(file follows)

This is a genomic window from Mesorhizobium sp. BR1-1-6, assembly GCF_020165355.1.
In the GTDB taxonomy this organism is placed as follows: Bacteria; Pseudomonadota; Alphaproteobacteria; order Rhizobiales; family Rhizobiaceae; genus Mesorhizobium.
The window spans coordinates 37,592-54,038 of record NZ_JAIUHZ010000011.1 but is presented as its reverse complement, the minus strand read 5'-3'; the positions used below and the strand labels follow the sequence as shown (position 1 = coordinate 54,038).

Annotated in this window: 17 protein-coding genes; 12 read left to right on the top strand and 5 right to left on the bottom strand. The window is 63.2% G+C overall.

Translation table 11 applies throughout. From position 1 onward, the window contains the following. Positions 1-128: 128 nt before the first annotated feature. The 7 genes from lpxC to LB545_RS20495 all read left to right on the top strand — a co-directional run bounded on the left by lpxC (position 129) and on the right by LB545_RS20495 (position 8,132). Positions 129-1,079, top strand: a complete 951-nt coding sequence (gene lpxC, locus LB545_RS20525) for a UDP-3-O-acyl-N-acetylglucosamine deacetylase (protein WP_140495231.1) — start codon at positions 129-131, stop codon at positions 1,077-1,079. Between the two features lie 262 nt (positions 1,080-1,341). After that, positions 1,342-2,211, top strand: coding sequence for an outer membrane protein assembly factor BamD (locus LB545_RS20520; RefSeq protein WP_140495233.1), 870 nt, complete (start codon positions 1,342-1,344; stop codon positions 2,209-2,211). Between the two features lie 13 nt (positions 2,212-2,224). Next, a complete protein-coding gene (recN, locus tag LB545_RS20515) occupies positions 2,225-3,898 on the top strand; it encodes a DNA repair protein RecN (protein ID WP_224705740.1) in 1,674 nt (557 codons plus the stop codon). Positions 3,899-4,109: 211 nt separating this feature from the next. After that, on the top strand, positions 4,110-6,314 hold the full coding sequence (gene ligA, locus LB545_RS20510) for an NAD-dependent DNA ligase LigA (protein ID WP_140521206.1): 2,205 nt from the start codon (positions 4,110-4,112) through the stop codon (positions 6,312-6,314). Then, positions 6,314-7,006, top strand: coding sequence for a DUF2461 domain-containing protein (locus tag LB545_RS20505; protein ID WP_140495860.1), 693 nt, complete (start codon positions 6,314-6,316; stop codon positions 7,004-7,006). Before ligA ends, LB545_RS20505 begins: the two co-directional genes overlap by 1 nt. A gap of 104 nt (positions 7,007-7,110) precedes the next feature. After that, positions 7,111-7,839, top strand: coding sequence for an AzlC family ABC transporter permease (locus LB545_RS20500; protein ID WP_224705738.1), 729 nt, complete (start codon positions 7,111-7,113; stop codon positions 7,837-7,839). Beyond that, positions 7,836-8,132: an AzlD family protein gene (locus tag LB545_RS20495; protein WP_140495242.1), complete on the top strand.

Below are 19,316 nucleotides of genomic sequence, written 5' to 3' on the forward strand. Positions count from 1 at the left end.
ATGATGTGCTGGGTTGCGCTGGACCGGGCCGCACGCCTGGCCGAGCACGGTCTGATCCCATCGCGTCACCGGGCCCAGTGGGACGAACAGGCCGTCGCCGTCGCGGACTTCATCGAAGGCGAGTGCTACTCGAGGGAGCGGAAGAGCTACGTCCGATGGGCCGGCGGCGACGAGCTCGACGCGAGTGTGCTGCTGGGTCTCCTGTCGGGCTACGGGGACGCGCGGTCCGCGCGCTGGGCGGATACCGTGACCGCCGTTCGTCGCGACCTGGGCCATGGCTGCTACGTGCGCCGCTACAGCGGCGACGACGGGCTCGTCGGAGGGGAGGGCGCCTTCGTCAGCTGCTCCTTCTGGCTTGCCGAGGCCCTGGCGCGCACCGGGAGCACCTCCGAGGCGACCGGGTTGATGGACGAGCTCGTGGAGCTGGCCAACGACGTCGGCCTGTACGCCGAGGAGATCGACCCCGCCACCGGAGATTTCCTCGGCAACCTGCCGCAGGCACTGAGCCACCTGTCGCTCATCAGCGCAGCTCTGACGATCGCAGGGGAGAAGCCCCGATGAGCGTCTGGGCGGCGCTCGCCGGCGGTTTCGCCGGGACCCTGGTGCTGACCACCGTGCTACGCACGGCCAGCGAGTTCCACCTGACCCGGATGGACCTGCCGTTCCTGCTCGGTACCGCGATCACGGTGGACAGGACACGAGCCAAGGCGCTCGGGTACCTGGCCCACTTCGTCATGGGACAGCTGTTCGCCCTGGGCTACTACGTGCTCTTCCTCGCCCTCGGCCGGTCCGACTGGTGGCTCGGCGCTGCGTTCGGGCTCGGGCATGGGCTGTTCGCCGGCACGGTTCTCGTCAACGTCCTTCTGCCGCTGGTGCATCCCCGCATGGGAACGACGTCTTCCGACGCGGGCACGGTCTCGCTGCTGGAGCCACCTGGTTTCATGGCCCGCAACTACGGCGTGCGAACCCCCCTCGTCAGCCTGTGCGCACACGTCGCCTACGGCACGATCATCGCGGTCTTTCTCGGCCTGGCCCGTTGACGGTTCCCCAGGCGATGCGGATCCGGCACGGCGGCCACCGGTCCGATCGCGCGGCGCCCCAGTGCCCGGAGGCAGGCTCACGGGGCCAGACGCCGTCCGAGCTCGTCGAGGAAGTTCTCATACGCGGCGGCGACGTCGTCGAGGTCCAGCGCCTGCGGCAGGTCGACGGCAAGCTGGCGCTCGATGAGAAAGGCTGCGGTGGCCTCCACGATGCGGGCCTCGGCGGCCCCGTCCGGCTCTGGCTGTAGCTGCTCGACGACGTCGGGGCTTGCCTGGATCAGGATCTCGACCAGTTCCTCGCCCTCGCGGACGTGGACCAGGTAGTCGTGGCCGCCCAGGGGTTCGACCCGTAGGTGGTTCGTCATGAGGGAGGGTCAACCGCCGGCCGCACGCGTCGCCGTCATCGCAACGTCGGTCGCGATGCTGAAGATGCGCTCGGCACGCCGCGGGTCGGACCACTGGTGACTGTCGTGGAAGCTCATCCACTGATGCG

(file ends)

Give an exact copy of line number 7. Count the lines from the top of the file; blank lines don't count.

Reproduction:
ATGATGTGCTGGGTTGCGCTGGACCGGGCCGCACGCCTGGCCGAGCACGGTCTGATCCCATCGCGTCACCGGGCCCAGTGGGACGAACAGGCCGTCGCCGTCGCGGACTTCATCGAAGGCGAGTGCTACTCGAGGGAGCGGAAGAGCTACGTCCGATGGGCCGGCGGCGACGAGCTCGACGCGAGTGTGCTGCTGGGTCTCCTGTCGGGCTACGGGGACGCGCGGTCCGCGCGCTGGGCGGATACCGTGACCGCCGTTCGTCGCGACCTGGGCCATGGCTGCTACGTGCGCCGCTACAGCGGCGACGACGGGCTCGTCGGAGGGGAGGGCGCCTTCGTCAGCTGCTCCTTCTGGCTTGCCGAGGCCCTGGCGCGCACCGGGAGCACCTCCGAGGCGACCGGGTTGATGGACGAGCTCGTGGAGCTGGCCAACGACGTCGGCCTGTACGCCGAGGAGATCGACCCCGCCACCGGAGATTTCCTCGGCAACCTGCCGCAGGCACTGAGCCACCTGTCGCTCATCAGCGCAGCTCTGACGATCGCAGGGGAGAAGCCCCGATGAGCGTCTGGGCGGCGCTCGCCGGCGGTTTCGCCGGGACCCTGGTGCTGACCACCGTGCTACGCACGGCCAGCGAGTTCCACCTGACCCGGATGGACCTGCCGTTCCTGCTCGGTACCGCGATCACGGTGGACAGGACACGAGCCAAGGCGCTCGGGTACCTGGCCCACTTCGTCATGGGACAGCTGTTCGCCCTGGGCTACTACGTGCTCTTCCTCGCCCTCGGCCGGTCCGACTGGTGGCTCGGCGCTGCGTTCGGGCTCGGGCATGGGCTGTTCGCCGGCACGGTTCTCGTCAACGTCCTTCTGCCGCTGGTGCATCCCCGCATGGGAACGACGTCTTCCGACGCGGGCACGGTCTCGCTGCTGGAGCCACCTGGTTTCATGGCCCGCAACTACGGCGTGCGAACCCCCCTCGTCAGCCTGTGCGCACACGTCGCCTACGGCACGATCATCGCGGTCTTTCTCGGCCTGGCCCGTTGACGGTTCCCCAGGCGATGCGGATCCGGCACGGCGGCCACCGGTCCGATCGCGCGGCGCCCCAGTGCCCGGAGGCAGGCTCACGGGGCCAGACGCCGTCCGAGCTCGTCGAGGAAGTTCTCATACGCGGCGGCGACGTCGTCGAGGTCCAGCGCCTGCGGCAGGTCGACGGCAAGCTGGCGCTCGATGAGAAAGGCTGCGGTGGCCTCCACGATGCGGGCCTCGGCGGCCCCGTCCGGCTCTGGCTGTAGCTGCTCGACGACGTCGGGGCTTGCCTGGATCAGGATCTCGACCAGTTCCTCGCCCTCGCGGACGTGGACCAGGTAGTCGTGGCCGCCCAGGGGTTCGACCCGTAGGTGGTTCGTCATGAGGGAGGGTCAACCGCCGGCCGCACGCGTCGCCGTCATCGCAACGTCGGTCGCGATGCTGAAGATGCGCTCGGCACGCCGCGGGTCGGACCACTGGTGACTGTCGTGGAAGCTCATCCACTGATGCG